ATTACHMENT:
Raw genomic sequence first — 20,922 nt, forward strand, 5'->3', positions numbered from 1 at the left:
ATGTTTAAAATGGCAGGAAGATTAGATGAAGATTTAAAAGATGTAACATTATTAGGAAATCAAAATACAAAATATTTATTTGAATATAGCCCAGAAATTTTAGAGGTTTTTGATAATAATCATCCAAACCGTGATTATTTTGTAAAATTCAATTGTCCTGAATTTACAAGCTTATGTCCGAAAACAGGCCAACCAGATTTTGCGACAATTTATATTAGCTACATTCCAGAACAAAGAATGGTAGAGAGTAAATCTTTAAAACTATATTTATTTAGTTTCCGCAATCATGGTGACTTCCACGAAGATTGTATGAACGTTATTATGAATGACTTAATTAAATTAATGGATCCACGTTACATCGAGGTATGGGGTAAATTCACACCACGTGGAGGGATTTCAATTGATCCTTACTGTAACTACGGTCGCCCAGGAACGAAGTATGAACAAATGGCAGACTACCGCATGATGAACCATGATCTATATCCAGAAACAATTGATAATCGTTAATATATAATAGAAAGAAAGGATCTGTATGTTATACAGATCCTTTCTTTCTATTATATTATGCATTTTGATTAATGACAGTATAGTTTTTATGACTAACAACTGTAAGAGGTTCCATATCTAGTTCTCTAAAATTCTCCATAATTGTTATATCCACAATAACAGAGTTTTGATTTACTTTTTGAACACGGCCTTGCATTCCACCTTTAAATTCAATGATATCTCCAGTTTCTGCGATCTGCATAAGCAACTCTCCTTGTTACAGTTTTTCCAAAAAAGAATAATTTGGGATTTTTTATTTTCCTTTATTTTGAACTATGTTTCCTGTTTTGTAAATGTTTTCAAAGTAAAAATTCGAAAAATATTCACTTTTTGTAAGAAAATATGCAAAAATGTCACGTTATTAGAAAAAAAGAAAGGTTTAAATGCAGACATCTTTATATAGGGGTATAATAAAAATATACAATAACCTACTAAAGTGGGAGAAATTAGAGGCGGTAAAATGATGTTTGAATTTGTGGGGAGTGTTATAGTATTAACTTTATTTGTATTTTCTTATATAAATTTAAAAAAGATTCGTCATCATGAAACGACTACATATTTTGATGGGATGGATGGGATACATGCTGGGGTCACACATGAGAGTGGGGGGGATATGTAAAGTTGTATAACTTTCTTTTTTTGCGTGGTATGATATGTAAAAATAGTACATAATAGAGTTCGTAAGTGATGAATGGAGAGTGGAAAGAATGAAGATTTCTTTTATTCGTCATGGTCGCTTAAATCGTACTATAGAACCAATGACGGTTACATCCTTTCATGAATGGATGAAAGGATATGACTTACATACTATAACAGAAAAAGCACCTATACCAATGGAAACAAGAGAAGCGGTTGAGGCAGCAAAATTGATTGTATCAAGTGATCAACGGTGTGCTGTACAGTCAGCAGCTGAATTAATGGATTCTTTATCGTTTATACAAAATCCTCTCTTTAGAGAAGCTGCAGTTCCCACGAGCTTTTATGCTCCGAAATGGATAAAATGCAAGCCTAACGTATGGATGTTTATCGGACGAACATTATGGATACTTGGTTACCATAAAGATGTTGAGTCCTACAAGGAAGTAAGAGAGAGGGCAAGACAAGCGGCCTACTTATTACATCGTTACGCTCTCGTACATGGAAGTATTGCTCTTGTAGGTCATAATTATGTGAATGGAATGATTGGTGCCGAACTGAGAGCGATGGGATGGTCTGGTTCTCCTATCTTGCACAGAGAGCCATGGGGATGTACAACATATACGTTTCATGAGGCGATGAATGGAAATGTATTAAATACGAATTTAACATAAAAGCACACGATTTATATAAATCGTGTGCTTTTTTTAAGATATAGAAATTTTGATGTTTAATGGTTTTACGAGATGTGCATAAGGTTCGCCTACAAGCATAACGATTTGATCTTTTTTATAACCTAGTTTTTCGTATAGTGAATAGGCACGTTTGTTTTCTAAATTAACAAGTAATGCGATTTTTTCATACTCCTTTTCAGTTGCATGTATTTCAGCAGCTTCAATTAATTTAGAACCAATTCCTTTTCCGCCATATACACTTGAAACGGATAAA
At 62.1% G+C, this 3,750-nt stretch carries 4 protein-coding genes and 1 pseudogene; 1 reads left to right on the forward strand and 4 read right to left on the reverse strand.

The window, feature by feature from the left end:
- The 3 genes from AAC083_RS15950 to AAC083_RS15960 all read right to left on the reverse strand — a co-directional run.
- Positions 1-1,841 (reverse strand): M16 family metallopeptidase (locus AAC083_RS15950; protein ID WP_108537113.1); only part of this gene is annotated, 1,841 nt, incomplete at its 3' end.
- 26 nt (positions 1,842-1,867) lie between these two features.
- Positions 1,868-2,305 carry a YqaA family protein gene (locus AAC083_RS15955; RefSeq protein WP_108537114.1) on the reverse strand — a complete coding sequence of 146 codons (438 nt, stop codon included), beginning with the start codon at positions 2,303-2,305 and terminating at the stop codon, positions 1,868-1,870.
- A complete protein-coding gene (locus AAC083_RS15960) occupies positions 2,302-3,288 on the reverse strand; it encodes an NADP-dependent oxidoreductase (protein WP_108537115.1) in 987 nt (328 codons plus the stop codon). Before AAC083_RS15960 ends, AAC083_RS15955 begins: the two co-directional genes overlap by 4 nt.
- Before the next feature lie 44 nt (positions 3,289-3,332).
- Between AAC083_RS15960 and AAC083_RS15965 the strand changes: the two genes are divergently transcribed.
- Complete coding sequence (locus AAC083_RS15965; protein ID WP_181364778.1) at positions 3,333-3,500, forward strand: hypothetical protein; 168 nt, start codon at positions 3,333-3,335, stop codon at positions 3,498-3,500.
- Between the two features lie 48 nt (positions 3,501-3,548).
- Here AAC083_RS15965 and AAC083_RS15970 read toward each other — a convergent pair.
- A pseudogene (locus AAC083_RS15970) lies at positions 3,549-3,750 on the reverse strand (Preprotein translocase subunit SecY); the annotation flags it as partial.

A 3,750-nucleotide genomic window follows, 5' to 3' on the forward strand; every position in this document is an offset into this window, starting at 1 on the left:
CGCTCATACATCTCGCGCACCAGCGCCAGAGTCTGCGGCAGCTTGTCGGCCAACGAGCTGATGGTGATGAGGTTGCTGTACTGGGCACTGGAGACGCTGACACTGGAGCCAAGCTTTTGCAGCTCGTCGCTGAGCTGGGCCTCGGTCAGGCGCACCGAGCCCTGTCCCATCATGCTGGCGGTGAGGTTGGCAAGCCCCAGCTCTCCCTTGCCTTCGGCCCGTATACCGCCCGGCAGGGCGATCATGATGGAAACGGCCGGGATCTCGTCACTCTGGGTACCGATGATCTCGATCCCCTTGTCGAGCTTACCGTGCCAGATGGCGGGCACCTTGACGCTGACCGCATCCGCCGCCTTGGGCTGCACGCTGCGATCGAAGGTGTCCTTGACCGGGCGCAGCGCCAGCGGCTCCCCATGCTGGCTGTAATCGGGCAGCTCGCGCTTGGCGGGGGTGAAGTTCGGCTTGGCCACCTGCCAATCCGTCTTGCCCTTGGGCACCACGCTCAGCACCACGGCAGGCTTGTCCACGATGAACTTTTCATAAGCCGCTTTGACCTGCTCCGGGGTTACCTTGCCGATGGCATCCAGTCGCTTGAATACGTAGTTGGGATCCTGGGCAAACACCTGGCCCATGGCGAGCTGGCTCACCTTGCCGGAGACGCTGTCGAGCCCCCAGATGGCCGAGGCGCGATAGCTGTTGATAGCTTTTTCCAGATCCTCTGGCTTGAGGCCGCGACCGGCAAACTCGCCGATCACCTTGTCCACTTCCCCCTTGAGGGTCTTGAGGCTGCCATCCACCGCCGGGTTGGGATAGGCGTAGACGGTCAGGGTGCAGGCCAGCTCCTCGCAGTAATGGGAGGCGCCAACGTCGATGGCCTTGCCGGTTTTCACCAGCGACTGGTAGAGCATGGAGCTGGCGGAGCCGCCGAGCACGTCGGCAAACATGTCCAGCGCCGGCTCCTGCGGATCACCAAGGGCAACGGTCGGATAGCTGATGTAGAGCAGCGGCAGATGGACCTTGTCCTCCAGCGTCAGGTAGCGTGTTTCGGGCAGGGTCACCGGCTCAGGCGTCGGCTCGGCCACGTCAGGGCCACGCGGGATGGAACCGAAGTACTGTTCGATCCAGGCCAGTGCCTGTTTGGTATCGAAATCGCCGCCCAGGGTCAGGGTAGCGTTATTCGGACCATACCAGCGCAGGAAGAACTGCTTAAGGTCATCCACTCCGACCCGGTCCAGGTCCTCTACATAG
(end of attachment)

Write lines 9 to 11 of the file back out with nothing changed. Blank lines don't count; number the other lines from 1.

- A complete protein-coding gene (locus AAC083_RS15960) occupies positions 2,302-3,288 on the reverse strand; it encodes an NADP-dependent oxidoreductase (protein WP_108537115.1) in 987 nt (328 codons plus the stop codon). Before AAC083_RS15960 ends, AAC083_RS15955 begins: the two co-directional genes overlap by 4 nt.
- Before the next feature lie 44 nt (positions 3,289-3,332).
- Between AAC083_RS15960 and AAC083_RS15965 the strand changes: the two genes are divergently transcribed.